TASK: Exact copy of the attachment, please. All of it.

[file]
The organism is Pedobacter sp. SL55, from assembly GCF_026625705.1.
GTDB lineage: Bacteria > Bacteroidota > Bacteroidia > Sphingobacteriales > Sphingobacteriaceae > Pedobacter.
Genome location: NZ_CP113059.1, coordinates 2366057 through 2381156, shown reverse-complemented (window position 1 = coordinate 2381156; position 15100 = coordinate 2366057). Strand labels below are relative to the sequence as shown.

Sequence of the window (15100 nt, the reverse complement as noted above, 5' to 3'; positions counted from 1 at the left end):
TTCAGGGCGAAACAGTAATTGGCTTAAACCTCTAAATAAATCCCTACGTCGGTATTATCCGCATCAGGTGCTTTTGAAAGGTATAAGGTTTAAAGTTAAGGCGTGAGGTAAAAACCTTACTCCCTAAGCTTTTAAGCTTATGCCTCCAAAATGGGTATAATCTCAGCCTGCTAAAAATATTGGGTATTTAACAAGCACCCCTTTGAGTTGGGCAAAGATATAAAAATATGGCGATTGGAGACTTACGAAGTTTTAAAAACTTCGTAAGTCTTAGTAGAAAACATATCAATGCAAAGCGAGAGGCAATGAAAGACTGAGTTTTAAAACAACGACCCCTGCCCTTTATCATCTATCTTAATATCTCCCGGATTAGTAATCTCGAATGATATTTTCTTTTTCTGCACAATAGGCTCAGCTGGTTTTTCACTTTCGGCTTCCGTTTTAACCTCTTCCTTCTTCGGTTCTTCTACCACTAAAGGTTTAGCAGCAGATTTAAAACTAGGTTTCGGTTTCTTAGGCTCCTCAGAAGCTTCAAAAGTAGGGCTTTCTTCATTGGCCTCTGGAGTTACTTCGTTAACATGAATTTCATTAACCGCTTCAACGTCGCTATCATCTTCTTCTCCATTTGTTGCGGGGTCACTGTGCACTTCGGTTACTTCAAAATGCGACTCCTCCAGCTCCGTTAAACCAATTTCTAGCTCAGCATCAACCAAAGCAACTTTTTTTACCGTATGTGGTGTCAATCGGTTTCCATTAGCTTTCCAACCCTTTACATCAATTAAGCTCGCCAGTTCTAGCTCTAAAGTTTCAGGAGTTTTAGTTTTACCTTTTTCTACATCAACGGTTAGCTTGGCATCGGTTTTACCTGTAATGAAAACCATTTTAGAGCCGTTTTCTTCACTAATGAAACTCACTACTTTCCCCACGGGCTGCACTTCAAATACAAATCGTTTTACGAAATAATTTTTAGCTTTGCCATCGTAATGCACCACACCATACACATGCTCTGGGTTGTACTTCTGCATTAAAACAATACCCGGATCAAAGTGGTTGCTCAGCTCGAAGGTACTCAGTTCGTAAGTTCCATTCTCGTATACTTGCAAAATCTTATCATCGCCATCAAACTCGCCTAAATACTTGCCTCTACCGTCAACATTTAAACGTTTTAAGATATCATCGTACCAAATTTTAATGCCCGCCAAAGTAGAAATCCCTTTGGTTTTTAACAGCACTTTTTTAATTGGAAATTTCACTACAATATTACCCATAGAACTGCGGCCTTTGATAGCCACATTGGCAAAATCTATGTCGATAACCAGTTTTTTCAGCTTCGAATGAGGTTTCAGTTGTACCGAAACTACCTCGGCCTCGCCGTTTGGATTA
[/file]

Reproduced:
The organism is Pedobacter sp. SL55, from assembly GCF_026625705.1.
GTDB lineage: Bacteria > Bacteroidota > Bacteroidia > Sphingobacteriales > Sphingobacteriaceae > Pedobacter.
Genome location: NZ_CP113059.1, coordinates 2366057 through 2381156, shown reverse-complemented (window position 1 = coordinate 2381156; position 15100 = coordinate 2366057). Strand labels below are relative to the sequence as shown.

Sequence of the window (15100 nt, the reverse complement as noted above, 5' to 3'; positions counted from 1 at the left end):
TTCAGGGCGAAACAGTAATTGGCTTAAACCTCTAAATAAATCCCTACGTCGGTATTATCCGCATCAGGTGCTTTTGAAAGGTATAAGGTTTAAAGTTAAGGCGTGAGGTAAAAACCTTACTCCCTAAGCTTTTAAGCTTATGCCTCCAAAATGGGTATAATCTCAGCCTGCTAAAAATATTGGGTATTTAACAAGCACCCCTTTGAGTTGGGCAAAGATATAAAAATATGGCGATTGGAGACTTACGAAGTTTTAAAAACTTCGTAAGTCTTAGTAGAAAACATATCAATGCAAAGCGAGAGGCAATGAAAGACTGAGTTTTAAAACAACGACCCCTGCCCTTTATCATCTATCTTAATATCTCCCGGATTAGTAATCTCGAATGATATTTTCTTTTTCTGCACAATAGGCTCAGCTGGTTTTTCACTTTCGGCTTCCGTTTTAACCTCTTCCTTCTTCGGTTCTTCTACCACTAAAGGTTTAGCAGCAGATTTAAAACTAGGTTTCGGTTTCTTAGGCTCCTCAGAAGCTTCAAAAGTAGGGCTTTCTTCATTGGCCTCTGGAGTTACTTCGTTAACATGAATTTCATTAACCGCTTCAACGTCGCTATCATCTTCTTCTCCATTTGTTGCGGGGTCACTGTGCACTTCGGTTACTTCAAAATGCGACTCCTCCAGCTCCGTTAAACCAATTTCTAGCTCAGCATCAACCAAAGCAACTTTTTTTACCGTATGTGGTGTCAATCGGTTTCCATTAGCTTTCCAACCCTTTACATCAATTAAGCTCGCCAGTTCTAGCTCTAAAGTTTCAGGAGTTTTAGTTTTACCTTTTTCTACATCAACGGTTAGCTTGGCATCGGTTTTACCTGTAATGAAAACCATTTTAGAGCCGTTTTCTTCACTAATGAAACTCACTACTTTCCCCACGGGCTGCACTTCAAATACAAATCGTTTTACGAAATAATTTTTAGCTTTGCCATCGTAATGCACCACACCATACACATGCTCTGGGTTGTACTTCTGCATTAAAACAATACCCGGATCAAAGTGGTTGCTCAGCTCGAAGGTACTCAGTTCGTAAGTTCCATTCTCGTATACTTGCAAAATCTTATCATCGCCATCAAACTCGCCTAAATACTTGCCTCTACCGTCAACATTTAAACGTTTTAAGATATCATCGTACCAAATTTTAATGCCCGCCAAAGTAGAAATCCCTTTGGTTTTTAACAGCACTTTTTTAATTGGAAATTTCACTACAATATTACCCATAGAACTGCGGCCTTTGATAGCCACATTGGCAAAATCTATGTCGATAACCAGTTTTTTCAGCTTCGAATGAGGTTTCAGTTGTACCGAAACTACCTCGGCCTCGCCGTTTGGATTA